Grottaferrata is located to the south west of Rome, near the airport and city of Ciampino. It is a small town of around 20 thousand inhabitants and is mostly known for its abbey, the Basilian Monastery of Saint Mary, also known as the Abbey of Saint Nilus (Abbazia di San Nilo). It is part of a group of small hill towns known as the Castelli Romani.
Grottaferrata (province of Rome)
There is no tourist information office in Grottaferrata. The town hall is at Piazzetta Eugenio Conti , 1. ZIP Code: 00046.
How to get there
By car: Grottaferrata is on the Via Anagnina (Provincial road SP511, exit 22 from the Grande Raccordo Anulare ringroad around Rome).
Grottaferrata gets its name from the remains of a villa that used to exist where the Abbey was later constructed.
Grottaferrata tourist attractions
The main street of the city is the Corso del Popolo, which ends in front of the Abbey of Saint Nilus.
There are several villas that were erected between the Renaissance era and the 18th century and can boast beautiful frescoes (Villa Cavalletti, Villa Muti, Villa Grazioli, Villa di Campovecchio and Villa-Palazzo Passerini aka Santovetti).
The “Ad Decimum” catacombs: Christian cemeteries from the 3rd, 4th, and 5th centuries, carved in the tufa stone. Unlike many Roman catacombs, these are well preserved. Of the one thousand tombs, nine hundred are still intact. They are spread out over 5 hallways, measuring 225m altogether.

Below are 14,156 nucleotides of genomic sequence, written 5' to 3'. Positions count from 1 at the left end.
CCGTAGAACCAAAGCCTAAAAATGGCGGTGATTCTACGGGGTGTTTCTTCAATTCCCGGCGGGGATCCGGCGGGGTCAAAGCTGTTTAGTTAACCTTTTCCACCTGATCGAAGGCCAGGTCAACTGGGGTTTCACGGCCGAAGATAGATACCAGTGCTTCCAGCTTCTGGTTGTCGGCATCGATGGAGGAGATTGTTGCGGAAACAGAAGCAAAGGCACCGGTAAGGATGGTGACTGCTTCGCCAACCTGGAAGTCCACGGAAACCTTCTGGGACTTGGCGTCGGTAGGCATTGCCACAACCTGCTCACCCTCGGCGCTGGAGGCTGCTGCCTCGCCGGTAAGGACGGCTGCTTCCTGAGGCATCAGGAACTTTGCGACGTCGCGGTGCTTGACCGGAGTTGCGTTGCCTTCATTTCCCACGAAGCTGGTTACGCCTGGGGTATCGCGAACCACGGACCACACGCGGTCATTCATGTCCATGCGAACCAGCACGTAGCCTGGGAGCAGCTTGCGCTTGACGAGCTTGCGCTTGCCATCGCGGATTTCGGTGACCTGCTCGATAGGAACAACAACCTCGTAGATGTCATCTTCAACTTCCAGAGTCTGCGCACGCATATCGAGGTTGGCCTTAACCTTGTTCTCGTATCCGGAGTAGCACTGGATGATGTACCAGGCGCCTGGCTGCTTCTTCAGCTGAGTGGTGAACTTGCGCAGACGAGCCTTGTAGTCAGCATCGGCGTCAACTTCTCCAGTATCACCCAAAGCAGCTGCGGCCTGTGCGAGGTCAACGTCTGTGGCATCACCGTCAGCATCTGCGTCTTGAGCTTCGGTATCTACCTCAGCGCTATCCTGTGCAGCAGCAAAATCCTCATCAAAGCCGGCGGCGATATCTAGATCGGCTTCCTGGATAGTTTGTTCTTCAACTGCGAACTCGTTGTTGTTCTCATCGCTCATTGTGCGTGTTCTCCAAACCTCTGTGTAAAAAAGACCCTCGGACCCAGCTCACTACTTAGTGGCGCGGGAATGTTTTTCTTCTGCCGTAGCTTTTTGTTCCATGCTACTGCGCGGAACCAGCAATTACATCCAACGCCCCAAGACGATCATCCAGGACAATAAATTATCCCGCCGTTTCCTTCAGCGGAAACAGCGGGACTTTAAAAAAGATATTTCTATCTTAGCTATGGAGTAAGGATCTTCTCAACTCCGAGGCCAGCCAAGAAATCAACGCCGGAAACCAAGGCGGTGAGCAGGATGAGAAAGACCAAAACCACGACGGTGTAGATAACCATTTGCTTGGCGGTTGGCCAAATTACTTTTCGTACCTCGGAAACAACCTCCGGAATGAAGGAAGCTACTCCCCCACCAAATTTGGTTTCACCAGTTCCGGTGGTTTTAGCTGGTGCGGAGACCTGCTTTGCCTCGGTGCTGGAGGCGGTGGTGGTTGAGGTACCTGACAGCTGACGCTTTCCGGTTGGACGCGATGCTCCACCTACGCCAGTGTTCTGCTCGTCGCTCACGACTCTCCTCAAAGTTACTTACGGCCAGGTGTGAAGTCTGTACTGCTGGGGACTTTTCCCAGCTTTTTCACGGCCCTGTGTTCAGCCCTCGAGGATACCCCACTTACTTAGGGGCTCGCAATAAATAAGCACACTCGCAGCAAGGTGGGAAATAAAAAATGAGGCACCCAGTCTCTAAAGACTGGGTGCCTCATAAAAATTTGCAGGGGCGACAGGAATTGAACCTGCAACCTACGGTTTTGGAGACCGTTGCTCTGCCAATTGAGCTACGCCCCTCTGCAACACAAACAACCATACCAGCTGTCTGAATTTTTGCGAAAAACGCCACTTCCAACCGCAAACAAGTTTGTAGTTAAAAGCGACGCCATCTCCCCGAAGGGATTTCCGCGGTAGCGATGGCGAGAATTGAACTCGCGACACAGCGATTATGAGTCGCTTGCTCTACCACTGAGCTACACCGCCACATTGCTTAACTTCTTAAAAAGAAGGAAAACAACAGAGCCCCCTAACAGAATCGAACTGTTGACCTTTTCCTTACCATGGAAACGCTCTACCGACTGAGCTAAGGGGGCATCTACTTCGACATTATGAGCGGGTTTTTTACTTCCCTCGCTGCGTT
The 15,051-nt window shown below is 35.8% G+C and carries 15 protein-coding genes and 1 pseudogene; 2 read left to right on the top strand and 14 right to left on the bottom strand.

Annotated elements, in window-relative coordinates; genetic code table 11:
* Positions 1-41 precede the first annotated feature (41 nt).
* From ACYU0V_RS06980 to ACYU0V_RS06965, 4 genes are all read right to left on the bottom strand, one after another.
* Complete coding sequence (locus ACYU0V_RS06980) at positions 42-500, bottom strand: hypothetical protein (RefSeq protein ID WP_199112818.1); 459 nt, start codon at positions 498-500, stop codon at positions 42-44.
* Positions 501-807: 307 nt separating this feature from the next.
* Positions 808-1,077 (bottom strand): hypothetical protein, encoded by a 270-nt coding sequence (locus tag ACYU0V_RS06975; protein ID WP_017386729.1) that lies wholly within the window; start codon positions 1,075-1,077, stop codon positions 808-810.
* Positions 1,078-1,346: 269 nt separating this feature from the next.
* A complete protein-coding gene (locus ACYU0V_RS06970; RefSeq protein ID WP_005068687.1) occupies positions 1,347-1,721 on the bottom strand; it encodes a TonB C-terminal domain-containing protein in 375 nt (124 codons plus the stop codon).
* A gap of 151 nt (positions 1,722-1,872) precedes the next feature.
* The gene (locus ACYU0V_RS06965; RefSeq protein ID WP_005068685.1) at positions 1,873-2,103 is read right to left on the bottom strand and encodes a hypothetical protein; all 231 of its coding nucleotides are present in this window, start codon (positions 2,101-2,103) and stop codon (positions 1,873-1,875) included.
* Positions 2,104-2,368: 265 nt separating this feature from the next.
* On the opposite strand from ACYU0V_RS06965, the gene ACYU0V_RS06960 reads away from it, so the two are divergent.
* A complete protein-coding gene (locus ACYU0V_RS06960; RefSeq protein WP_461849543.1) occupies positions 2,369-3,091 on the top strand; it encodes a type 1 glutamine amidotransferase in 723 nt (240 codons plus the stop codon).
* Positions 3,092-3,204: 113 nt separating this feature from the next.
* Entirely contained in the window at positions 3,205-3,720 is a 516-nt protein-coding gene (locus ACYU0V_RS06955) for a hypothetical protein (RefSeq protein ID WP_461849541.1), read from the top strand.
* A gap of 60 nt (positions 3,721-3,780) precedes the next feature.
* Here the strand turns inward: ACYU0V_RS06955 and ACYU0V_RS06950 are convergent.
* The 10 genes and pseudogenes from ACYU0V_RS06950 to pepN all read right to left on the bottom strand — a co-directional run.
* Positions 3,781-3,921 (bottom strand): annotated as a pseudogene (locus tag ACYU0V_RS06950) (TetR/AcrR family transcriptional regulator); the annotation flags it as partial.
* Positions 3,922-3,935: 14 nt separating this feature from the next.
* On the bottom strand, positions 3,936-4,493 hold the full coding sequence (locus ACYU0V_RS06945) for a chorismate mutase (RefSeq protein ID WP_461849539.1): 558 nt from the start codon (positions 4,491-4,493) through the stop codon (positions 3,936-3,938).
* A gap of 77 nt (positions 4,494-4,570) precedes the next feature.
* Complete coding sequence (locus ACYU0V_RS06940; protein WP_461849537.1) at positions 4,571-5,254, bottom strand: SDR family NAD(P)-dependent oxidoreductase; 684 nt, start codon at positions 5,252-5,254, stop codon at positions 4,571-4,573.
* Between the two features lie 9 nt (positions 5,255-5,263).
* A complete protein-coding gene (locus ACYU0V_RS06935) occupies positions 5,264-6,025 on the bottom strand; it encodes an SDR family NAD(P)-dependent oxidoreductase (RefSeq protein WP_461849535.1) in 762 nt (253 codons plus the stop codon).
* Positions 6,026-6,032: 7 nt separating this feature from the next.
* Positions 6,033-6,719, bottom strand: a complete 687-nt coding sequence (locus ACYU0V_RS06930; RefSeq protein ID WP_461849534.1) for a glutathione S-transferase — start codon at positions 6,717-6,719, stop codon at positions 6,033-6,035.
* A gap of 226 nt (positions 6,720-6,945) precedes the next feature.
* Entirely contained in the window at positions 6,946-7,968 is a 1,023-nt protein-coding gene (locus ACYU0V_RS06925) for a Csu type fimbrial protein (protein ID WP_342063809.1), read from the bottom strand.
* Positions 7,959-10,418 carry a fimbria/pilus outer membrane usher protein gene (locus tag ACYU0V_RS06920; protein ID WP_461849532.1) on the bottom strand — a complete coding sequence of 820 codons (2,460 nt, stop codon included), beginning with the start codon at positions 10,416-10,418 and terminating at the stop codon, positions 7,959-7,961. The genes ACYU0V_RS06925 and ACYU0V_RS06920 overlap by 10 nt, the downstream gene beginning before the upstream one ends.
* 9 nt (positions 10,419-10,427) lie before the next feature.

A 5km walk along the Via dei Sepolcri will bring you to the ruins of Tuscolo, with a.o. an amphitheater and a forum. The view from the hilltop is gorgeous.
A brief history of Grottaferrata
The history of Grottaferrata starts in the year 1004. In that year, St. Bartholomew and St. Milus of Rossano, both fled from the Turkish invasions in Calabria, founded the abbey around which the town subsequently developed.
Gradually the monastery gained prestige. In the 15th century Pope Pius II donated the complex to a Greek cardinal called Bessarione to run and later cardinal Giuliano della Rovere fortified the community. Giuliano della Rovere was later to become Pope Sixtus IV (1503-1513). The reason he turned the monastery into a fortress was to protect the place from the Borgias.
During the following centuries Grottaferrata became property of the Colonna, the Farnese and finally the Barberini families.
In 1869 Pope Pius IX returned the abbey to the Greek orthodox monks, who still reside there.